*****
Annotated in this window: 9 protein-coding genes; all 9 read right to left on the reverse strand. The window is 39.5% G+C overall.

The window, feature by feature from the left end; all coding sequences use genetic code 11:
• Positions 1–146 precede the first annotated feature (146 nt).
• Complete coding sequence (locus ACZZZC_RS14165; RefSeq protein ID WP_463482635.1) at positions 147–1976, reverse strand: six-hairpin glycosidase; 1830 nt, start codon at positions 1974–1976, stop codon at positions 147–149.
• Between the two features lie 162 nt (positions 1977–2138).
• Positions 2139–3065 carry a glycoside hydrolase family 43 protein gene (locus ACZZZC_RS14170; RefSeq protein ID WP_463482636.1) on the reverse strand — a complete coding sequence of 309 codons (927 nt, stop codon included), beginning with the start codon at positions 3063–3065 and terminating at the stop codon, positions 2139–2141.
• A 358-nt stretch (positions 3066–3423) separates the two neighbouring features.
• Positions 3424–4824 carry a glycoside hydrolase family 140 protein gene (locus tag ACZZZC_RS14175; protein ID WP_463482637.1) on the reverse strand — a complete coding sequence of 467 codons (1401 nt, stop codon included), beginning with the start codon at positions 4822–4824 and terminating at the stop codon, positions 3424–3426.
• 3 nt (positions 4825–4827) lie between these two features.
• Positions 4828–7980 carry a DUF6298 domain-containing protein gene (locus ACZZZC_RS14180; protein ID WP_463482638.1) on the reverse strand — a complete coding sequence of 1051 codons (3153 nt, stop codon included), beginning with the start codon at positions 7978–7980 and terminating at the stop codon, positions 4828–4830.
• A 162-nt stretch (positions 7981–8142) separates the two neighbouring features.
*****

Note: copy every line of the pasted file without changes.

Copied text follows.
Annotated in this window: 9 protein-coding genes; all 9 read right to left on the reverse strand. The window is 39.5% G+C overall.

The window, feature by feature from the left end; all coding sequences use genetic code 11:
• Positions 1–146 precede the first annotated feature (146 nt).
• Complete coding sequence (locus ACZZZC_RS14165; RefSeq protein ID WP_463482635.1) at positions 147–1976, reverse strand: six-hairpin glycosidase; 1830 nt, start codon at positions 1974–1976, stop codon at positions 147–149.
• Between the two features lie 162 nt (positions 1977–2138).
• Positions 2139–3065 carry a glycoside hydrolase family 43 protein gene (locus ACZZZC_RS14170; RefSeq protein ID WP_463482636.1) on the reverse strand — a complete coding sequence of 309 codons (927 nt, stop codon included), beginning with the start codon at positions 3063–3065 and terminating at the stop codon, positions 2139–2141.
• A 358-nt stretch (positions 3066–3423) separates the two neighbouring features.
• Positions 3424–4824 carry a glycoside hydrolase family 140 protein gene (locus tag ACZZZC_RS14175; protein ID WP_463482637.1) on the reverse strand — a complete coding sequence of 467 codons (1401 nt, stop codon included), beginning with the start codon at positions 4822–4824 and terminating at the stop codon, positions 3424–3426.
• 3 nt (positions 4825–4827) lie between these two features.
• Positions 4828–7980 carry a DUF6298 domain-containing protein gene (locus ACZZZC_RS14180; protein ID WP_463482638.1) on the reverse strand — a complete coding sequence of 1051 codons (3153 nt, stop codon included), beginning with the start codon at positions 7978–7980 and terminating at the stop codon, positions 4828–4830.
• A 162-nt stretch (positions 7981–8142) separates the two neighbouring features.